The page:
If you are in conditions of life where at present it is impossible to give yourself needed rest and you feel thoroughly the need of such rest, you may rely upon it that your persistent desire, your prayer, your imperious demand that you shall have opportunity to receive and profit by nature’s restoring forces, will bring you in some way the opportunity to so profit by them. When any need is thoroughly felt, the thought and desire coming of such feeling is itself a prayer—a force which will bring you helps and take you out of injurious surroundings and modes of life. We repeat this assertion often. It needs frequent repetition. It is the main‑spring of all growth and advance into a happier and more healthful life. The Christ of Judea embodied this great law in the words, “Ask, and ye shall receive: seek, and ye shall find: knock, and it shall be opened unto you.” He wisely made no attempt to explain this mystery whereby earnest human thought, desire, or aspiration always in time brings the thing or result desired. For this and other mysteries are inexplicable, and so fast as any alleged cause is given for any certain result in nature’s workings, do we find a deeper mystery in the very cause. We say, “wind is air in motion.” What sets it in motion, and keeps it in motion? Once we “explained” the tides on the theory of the moon’s attraction. But apart from the tides, what power keeps in motion the gigantic system of currents ever traversing the oceans, revealed more fully during the last forty years? What power keeps our lungs breathing day and night, or the blood running to every part of the body? Are not all of these of the power of God, or the infinite spirit or force of good, working within you as it works in everything that lives and grows? Only to us is at last given the knowledge to work this power intelligently. The body of the tree, animal, and bird decays at last, through lack of such intelligence.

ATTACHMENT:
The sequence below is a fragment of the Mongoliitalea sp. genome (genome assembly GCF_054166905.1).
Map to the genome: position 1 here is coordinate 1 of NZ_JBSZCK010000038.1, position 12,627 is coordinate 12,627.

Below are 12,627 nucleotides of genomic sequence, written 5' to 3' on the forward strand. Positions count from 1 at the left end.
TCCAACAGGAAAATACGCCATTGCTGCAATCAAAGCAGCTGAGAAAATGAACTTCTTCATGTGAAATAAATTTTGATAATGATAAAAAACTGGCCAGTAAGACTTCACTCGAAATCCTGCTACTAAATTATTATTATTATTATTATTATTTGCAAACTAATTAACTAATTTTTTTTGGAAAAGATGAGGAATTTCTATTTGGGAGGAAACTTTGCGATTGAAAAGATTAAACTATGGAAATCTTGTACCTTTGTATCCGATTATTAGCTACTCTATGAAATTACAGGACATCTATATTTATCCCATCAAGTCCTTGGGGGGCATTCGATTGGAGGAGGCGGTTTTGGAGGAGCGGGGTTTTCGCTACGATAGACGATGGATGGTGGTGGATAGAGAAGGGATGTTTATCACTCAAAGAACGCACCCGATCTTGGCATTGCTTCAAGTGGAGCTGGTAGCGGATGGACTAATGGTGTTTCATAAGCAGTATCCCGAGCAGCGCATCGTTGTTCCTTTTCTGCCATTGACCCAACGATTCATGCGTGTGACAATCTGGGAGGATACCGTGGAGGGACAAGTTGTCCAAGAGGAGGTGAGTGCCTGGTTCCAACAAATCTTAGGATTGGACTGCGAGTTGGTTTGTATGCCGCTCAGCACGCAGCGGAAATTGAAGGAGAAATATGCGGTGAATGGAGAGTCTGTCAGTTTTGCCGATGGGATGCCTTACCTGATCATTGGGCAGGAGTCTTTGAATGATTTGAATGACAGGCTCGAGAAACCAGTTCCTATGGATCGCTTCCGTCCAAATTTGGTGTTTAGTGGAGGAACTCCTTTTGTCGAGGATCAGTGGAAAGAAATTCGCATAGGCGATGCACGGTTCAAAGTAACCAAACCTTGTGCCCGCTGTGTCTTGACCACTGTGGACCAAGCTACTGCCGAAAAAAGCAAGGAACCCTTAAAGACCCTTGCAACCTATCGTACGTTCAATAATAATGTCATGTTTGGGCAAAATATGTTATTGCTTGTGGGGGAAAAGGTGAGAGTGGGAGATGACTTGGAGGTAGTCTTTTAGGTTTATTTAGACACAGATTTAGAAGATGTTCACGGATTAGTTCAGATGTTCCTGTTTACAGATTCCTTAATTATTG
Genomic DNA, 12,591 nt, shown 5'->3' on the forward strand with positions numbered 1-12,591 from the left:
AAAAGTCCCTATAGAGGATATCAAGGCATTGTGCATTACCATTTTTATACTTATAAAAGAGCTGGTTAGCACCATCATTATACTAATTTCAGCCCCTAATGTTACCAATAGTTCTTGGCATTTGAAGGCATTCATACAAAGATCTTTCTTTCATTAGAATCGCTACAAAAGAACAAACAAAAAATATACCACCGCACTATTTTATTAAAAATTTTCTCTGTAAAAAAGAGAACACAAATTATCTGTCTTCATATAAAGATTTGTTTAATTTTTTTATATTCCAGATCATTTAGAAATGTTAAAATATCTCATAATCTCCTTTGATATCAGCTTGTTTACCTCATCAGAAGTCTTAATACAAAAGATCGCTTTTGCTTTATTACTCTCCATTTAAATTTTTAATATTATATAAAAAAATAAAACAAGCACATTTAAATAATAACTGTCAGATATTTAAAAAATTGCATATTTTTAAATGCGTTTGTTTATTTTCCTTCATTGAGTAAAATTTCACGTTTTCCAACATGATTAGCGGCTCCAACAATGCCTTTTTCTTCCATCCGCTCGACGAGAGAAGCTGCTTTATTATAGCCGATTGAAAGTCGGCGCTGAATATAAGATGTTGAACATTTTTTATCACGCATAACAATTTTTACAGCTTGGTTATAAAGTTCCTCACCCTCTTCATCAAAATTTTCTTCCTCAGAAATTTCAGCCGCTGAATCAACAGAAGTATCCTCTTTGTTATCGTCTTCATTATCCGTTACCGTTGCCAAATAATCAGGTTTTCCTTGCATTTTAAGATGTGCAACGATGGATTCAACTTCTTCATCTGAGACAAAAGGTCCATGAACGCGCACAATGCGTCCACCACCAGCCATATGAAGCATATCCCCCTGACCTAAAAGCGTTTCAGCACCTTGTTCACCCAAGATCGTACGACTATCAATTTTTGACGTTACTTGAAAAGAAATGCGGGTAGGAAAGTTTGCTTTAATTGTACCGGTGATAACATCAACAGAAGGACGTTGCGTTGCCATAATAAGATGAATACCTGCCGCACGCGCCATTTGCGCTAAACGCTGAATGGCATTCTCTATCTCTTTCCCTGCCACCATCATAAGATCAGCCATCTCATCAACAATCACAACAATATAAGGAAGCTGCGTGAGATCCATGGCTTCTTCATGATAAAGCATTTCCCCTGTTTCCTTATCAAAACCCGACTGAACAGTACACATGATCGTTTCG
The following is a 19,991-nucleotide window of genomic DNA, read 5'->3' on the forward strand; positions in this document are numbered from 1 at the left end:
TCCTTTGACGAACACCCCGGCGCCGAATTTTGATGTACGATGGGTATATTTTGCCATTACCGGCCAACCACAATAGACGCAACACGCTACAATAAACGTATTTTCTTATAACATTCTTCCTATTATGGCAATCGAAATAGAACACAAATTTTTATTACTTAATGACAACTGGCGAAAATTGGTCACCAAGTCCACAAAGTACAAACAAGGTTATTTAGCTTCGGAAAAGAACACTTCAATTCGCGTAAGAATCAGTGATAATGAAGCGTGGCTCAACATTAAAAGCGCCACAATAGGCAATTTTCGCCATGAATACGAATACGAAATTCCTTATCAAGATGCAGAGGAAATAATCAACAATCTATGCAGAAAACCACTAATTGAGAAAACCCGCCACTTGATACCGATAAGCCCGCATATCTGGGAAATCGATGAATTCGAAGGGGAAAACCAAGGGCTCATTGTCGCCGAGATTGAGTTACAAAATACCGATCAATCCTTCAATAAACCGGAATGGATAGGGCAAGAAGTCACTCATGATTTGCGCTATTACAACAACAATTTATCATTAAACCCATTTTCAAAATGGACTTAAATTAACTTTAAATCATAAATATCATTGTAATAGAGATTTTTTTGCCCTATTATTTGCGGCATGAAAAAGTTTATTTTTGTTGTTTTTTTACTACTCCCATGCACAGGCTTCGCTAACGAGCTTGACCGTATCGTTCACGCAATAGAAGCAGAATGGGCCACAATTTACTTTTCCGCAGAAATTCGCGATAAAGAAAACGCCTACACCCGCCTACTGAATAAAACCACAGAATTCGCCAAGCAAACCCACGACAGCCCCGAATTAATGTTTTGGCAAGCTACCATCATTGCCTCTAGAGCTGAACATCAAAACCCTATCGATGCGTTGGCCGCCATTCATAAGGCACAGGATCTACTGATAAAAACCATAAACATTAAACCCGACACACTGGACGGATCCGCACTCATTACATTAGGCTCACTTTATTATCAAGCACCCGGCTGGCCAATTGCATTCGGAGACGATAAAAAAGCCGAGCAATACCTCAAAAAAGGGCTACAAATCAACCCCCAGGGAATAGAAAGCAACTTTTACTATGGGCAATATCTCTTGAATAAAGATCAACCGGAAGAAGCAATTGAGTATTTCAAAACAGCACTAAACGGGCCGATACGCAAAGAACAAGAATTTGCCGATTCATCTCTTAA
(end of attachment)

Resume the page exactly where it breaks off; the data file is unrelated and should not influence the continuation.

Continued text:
Q's note:

Take your time to heal and renew your energy.  Rest for a while.  Don't rush or jump into anything.  Rest!


Image Credit:


Google (n.d.). [Image]. Retrieved July 1, 2021, from


Mulford, P. (1886-1887). The healing and renewing force of spring. Your forces and how to use them (pp.239-247). Hollister, Missouri: YOGeBooks by Roger L. Cole. doi: 2015:01:16:10:43:09